If you've got stress in your life (who doesn't?), there's really no wrong way to combat it--any safe activity that can destroy even a little of your anxiety matters. Still, time is a precious gem in the professional world, so ideally, you want to choose relaxation techniques that give you a good bang for your buck.

Which begs the question--does listening to woodland sounds (e.g., birds, leaves rustling), a guided meditation, or silence slash your anxiety more?

600 people, 60 seconds, 3 tracks, 1 winner

To find out, the National Trust, which cares for thousands of square miles of woodland in England, Wales, and Ireland, did a simple study. In partnership with research agency Walnut Unlimited, they got 600 people to listen to each of these three options for one minute each and then evaluated the effects on their level of stress via a method called mental chronometry.

The clear winner? Woodland sounds. According to the researchers, participants in the study enjoyed feeling 30 percent more relaxed when listening to nature. Their stress and anxiety also dropped by 25 and 20 percent, respectively.

Close behind in second place was the guided voice meditation app, which was only slightly effective at helping the participants feel more at ease. Silence offered only a tiny improvement.

The potential explanations

As for why the researchers got the results they did, it might be because human beings associate woodland sounds with peace, freedom, and beauty. These may be learned associations we've built over time. But human beings are also designed to be in nature--our circadian rhythms, for example, tie to the temperatures and availability of light around us. It could be that our brains are simply hardwired to respond positively to specific environmental cues. The researchers acknowledged both these possibilities.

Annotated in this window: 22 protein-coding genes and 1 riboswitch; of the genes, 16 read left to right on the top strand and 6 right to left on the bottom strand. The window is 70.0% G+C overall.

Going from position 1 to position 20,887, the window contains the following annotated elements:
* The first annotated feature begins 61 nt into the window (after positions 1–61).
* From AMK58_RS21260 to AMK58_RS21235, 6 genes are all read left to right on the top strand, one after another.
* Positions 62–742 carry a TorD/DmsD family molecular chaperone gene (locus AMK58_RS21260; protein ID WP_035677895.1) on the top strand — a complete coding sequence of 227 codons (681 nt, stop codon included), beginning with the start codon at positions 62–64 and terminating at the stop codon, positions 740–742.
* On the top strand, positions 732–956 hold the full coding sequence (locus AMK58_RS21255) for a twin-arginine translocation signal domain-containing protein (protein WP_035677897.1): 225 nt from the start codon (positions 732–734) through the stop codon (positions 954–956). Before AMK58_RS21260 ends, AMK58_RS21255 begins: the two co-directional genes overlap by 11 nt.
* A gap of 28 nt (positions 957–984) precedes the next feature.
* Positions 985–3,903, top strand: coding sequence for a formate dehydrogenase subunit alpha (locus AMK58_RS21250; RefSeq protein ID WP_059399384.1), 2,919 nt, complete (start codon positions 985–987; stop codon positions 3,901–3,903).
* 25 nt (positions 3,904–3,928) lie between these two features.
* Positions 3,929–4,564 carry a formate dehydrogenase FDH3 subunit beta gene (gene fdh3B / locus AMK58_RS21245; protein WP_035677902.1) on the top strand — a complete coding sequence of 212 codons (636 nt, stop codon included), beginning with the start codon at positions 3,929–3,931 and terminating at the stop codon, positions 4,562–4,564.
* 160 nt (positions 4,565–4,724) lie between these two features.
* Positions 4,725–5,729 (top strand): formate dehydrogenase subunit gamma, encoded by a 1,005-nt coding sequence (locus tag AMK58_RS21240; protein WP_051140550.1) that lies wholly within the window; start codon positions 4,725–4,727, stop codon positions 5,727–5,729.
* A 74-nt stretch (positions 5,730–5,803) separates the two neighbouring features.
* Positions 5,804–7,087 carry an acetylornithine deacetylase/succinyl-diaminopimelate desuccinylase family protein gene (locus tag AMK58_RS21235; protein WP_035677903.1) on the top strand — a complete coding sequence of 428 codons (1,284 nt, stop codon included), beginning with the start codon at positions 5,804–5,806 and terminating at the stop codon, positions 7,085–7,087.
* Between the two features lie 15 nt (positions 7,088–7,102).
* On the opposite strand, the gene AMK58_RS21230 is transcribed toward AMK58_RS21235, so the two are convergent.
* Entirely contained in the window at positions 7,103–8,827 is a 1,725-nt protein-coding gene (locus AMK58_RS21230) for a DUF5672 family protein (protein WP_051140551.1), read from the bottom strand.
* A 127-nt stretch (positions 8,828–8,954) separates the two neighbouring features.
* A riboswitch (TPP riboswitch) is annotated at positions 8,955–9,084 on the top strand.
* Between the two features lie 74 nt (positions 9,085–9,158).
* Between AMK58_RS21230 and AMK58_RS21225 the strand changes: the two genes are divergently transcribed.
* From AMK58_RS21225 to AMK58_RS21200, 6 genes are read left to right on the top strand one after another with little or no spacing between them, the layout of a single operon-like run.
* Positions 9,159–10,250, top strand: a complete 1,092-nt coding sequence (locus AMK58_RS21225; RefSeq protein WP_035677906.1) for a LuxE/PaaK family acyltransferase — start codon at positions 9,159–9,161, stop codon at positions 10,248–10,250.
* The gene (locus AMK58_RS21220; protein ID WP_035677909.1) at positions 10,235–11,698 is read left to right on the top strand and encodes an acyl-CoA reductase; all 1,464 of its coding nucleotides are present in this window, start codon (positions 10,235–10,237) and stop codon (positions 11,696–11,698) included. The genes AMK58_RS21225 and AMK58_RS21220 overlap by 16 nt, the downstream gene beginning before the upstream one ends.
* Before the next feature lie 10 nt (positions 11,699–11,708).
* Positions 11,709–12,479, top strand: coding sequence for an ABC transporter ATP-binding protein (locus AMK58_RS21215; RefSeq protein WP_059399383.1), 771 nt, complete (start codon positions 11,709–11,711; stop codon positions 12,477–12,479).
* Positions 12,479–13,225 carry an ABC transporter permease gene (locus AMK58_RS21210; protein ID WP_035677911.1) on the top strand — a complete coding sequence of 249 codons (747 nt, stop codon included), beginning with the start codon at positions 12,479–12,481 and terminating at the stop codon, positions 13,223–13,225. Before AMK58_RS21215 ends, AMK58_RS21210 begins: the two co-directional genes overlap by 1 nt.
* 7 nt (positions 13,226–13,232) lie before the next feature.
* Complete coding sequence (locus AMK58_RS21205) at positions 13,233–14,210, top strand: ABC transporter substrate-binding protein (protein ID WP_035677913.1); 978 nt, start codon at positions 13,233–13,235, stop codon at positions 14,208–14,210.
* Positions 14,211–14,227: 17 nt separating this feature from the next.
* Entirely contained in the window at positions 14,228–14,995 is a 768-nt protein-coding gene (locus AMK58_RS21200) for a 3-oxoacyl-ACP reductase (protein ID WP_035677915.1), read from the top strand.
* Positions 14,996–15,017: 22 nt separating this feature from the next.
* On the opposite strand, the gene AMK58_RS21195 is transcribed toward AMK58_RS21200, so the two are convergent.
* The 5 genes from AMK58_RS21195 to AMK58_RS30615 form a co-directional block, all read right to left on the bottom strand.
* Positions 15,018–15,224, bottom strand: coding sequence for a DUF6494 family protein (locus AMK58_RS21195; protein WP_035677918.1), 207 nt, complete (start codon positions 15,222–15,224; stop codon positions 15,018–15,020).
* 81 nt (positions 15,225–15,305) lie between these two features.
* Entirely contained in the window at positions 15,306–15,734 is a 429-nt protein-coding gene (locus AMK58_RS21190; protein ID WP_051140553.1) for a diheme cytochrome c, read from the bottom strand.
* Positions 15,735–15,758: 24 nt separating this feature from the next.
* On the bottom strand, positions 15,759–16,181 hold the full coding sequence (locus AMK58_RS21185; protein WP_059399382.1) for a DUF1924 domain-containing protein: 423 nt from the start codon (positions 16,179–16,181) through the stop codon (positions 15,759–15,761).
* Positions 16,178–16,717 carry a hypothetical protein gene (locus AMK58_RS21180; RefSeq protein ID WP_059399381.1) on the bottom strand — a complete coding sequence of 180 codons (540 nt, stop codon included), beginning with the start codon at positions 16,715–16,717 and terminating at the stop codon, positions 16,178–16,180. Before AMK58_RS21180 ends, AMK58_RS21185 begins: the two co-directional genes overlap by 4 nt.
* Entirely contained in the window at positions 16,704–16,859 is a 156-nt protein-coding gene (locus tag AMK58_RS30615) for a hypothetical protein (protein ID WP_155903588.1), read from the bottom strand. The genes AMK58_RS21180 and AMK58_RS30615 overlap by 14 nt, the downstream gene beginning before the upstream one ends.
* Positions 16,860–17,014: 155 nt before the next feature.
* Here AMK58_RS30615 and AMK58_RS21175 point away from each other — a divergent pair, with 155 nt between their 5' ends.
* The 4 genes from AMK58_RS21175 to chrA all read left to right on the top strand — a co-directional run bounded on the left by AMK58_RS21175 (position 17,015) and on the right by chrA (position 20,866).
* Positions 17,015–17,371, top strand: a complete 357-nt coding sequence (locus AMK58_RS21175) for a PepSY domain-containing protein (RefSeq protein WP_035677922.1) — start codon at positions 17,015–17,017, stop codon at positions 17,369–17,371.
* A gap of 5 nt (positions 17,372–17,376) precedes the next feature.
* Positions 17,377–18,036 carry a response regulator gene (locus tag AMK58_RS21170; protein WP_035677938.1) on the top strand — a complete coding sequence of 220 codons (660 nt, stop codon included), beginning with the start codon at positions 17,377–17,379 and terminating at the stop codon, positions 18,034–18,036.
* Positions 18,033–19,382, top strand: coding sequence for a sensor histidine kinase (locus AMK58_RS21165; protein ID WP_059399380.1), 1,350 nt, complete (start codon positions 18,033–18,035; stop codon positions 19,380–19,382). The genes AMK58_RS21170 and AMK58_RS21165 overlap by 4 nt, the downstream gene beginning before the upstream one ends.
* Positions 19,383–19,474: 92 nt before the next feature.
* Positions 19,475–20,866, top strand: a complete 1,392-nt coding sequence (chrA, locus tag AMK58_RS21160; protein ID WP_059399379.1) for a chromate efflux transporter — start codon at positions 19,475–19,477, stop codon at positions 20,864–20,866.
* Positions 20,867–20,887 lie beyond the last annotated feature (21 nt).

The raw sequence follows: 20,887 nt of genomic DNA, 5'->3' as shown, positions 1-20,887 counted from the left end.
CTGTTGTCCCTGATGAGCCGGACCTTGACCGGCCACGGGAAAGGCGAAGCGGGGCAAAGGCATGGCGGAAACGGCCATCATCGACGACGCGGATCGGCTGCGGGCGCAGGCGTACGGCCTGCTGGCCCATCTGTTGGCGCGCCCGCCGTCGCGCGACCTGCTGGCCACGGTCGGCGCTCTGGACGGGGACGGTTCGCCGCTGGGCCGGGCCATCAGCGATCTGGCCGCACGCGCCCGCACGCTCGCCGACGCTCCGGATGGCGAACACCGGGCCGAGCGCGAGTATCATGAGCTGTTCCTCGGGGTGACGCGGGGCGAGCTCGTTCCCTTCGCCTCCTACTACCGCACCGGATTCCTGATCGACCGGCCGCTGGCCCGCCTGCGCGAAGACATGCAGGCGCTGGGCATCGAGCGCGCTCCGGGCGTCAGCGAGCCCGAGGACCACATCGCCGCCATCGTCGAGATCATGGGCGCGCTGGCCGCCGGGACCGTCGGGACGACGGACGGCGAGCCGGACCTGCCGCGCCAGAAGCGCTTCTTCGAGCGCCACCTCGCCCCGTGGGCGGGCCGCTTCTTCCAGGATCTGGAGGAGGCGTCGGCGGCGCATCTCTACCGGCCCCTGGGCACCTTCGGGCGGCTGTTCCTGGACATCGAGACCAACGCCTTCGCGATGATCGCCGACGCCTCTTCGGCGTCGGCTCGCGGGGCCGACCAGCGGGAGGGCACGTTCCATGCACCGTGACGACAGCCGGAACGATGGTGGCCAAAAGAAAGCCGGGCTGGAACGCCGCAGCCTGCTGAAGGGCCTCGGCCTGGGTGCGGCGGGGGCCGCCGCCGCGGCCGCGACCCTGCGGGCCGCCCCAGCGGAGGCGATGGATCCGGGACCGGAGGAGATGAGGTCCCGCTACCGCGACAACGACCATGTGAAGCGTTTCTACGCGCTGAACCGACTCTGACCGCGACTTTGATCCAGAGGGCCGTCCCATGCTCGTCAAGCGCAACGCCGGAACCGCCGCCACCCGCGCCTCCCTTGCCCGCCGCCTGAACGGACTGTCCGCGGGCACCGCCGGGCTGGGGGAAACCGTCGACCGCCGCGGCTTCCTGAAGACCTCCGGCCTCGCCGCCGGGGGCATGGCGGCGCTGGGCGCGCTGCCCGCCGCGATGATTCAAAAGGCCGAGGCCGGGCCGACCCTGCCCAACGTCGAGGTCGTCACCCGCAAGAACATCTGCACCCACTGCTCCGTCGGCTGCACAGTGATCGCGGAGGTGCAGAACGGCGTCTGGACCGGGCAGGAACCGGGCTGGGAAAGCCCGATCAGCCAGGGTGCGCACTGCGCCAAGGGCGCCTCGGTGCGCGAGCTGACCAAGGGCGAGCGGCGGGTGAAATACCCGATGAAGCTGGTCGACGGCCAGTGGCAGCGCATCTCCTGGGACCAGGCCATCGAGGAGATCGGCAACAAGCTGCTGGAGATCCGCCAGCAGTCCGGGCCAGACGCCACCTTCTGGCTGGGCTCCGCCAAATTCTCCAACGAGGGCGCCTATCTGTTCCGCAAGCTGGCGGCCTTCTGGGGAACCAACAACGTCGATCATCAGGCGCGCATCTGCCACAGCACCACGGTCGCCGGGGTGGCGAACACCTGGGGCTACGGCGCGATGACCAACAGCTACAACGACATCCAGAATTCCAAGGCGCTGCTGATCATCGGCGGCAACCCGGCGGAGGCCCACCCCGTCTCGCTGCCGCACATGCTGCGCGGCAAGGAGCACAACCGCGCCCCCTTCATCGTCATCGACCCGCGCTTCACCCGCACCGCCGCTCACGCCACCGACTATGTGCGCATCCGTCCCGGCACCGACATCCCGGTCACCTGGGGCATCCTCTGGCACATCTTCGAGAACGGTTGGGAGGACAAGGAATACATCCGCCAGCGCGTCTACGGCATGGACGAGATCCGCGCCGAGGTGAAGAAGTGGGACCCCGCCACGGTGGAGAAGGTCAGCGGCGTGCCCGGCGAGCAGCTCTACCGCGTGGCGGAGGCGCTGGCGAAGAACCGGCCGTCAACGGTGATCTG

In the same vein, while silence can help your brain focus in different ways, we rarely operate in an auditory vacuum and thus might find the absence of sound disconcerting. As social creatures, however, the sound of someone else's voice can be comforting while perhaps still failing to fulfill the even more basic psychological or survival needs that woodland sounds do.

The uncomplicated office takeaway

If you can get outside to an area like a park or nature trail when your blood pressure rises, opt for that first. The superior relaxation results likely will mean a stronger boost to your subsequent productivity. It's also a logical choice given the growing wealth of other research showing the benefits of time in nature--surrounding yourself with greenery has been shown to let the brain downshift and improve memory, for example, while other work suggests inhaling the phytoncides trees emit might boost the immune system.

But if you can't get away due to time or location constraints, tracks of these sounds might be a better option than listening to someone calmly talk, and a free meditation app likely will benefit you more than totally trying to block everything out.